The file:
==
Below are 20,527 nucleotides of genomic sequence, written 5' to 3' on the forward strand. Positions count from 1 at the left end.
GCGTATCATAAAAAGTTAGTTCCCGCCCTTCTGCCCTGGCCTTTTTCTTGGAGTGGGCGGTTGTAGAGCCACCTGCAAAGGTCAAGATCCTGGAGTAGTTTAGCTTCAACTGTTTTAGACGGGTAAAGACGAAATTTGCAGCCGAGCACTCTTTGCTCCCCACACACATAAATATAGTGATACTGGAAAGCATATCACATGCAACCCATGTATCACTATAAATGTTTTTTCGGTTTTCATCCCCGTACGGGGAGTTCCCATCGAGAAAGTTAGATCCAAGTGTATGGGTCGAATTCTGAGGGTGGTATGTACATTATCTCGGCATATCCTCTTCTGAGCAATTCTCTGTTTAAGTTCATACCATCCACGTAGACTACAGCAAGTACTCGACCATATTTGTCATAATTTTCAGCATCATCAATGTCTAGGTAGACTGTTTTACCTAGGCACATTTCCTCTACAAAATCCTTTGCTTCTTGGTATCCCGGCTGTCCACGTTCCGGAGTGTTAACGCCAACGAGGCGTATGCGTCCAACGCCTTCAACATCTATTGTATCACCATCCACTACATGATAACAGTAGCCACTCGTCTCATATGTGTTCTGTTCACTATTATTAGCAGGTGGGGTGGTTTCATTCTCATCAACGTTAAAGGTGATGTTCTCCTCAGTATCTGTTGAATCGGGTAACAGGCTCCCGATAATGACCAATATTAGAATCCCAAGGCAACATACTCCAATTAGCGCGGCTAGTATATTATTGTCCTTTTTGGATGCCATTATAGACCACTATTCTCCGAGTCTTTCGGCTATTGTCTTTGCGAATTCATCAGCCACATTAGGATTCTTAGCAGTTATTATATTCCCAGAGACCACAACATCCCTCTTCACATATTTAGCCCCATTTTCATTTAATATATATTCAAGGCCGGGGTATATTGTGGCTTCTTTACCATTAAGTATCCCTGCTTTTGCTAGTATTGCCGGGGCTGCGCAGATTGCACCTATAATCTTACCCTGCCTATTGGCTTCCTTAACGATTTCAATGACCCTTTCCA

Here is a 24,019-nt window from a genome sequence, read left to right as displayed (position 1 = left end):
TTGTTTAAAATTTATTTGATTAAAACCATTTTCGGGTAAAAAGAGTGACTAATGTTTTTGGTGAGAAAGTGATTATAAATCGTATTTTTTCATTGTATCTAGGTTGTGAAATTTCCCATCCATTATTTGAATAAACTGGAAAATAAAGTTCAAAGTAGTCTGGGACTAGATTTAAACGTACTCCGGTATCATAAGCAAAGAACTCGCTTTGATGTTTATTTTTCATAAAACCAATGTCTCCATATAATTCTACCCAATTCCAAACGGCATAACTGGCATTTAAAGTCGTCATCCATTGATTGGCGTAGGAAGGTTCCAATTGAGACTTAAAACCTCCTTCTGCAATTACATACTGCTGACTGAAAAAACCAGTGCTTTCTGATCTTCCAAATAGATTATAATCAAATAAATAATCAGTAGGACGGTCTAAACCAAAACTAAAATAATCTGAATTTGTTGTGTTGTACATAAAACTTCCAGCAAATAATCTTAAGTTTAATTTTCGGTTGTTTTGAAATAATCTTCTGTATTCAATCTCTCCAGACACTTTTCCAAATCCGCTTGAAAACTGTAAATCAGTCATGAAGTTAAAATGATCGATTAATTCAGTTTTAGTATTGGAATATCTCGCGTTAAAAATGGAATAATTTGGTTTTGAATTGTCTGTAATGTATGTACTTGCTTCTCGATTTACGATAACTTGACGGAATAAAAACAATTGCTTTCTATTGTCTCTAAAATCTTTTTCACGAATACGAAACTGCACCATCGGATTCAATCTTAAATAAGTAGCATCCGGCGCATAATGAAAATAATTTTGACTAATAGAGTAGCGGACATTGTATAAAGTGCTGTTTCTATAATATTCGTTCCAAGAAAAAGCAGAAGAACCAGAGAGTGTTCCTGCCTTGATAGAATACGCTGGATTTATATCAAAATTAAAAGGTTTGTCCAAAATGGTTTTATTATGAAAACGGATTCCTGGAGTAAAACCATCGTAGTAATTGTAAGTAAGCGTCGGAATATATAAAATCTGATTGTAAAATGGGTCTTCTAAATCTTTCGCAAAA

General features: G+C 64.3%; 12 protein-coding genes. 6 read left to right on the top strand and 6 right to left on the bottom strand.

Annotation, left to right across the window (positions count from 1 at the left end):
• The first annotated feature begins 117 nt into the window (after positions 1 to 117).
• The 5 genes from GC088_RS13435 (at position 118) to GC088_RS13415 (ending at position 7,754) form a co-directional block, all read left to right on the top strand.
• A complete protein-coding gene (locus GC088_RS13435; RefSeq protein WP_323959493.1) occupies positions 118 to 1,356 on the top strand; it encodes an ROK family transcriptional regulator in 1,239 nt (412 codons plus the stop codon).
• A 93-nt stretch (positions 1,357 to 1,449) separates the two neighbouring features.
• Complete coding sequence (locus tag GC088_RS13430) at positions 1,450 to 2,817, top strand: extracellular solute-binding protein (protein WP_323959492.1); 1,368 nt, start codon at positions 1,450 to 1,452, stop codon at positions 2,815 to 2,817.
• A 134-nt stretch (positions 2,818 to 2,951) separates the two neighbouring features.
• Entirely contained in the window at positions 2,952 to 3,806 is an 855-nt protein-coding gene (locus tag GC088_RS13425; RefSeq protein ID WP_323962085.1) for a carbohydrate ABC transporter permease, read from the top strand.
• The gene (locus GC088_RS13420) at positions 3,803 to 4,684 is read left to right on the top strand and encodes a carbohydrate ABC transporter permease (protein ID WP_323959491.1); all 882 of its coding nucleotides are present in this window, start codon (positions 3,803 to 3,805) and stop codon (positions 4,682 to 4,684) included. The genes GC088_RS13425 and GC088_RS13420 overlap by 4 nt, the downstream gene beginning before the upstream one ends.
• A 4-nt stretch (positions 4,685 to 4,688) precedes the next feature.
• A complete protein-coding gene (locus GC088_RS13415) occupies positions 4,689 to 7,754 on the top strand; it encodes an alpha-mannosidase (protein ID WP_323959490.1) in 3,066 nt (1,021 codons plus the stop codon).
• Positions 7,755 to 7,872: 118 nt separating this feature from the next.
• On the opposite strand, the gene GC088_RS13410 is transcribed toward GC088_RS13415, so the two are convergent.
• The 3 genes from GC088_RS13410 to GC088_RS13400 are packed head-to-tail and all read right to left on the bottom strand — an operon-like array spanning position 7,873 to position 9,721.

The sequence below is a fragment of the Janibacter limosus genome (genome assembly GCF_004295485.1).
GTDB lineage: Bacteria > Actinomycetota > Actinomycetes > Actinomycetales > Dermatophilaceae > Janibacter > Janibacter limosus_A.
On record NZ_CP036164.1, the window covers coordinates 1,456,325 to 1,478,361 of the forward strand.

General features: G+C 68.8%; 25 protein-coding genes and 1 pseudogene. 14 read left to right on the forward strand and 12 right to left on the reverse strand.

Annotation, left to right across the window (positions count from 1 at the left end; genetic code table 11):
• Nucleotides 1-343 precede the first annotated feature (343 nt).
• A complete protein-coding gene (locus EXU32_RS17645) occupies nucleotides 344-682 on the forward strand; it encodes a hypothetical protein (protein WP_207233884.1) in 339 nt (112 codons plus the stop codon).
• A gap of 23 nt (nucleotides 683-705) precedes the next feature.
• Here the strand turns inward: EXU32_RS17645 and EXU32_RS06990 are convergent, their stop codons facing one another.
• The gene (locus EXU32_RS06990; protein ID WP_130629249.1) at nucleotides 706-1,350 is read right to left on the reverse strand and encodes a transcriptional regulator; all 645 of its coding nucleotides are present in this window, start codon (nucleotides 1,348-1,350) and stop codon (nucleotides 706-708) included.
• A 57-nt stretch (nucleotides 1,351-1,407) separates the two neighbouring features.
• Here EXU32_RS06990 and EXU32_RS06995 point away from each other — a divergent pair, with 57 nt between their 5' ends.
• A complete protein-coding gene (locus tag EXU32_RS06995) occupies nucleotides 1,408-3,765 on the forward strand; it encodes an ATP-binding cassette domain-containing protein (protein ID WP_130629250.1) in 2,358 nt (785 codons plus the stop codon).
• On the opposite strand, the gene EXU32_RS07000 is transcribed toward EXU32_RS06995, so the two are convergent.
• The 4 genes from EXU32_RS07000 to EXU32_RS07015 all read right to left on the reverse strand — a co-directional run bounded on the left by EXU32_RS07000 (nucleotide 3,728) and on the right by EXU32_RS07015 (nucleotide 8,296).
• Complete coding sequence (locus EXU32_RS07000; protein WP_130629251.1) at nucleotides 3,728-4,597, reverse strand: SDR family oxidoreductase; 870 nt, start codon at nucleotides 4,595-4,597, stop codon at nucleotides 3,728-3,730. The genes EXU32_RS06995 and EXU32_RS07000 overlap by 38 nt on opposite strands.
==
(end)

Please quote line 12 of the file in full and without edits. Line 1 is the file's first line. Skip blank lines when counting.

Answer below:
• A 134-nt stretch (positions 2,818 to 2,951) separates the two neighbouring features.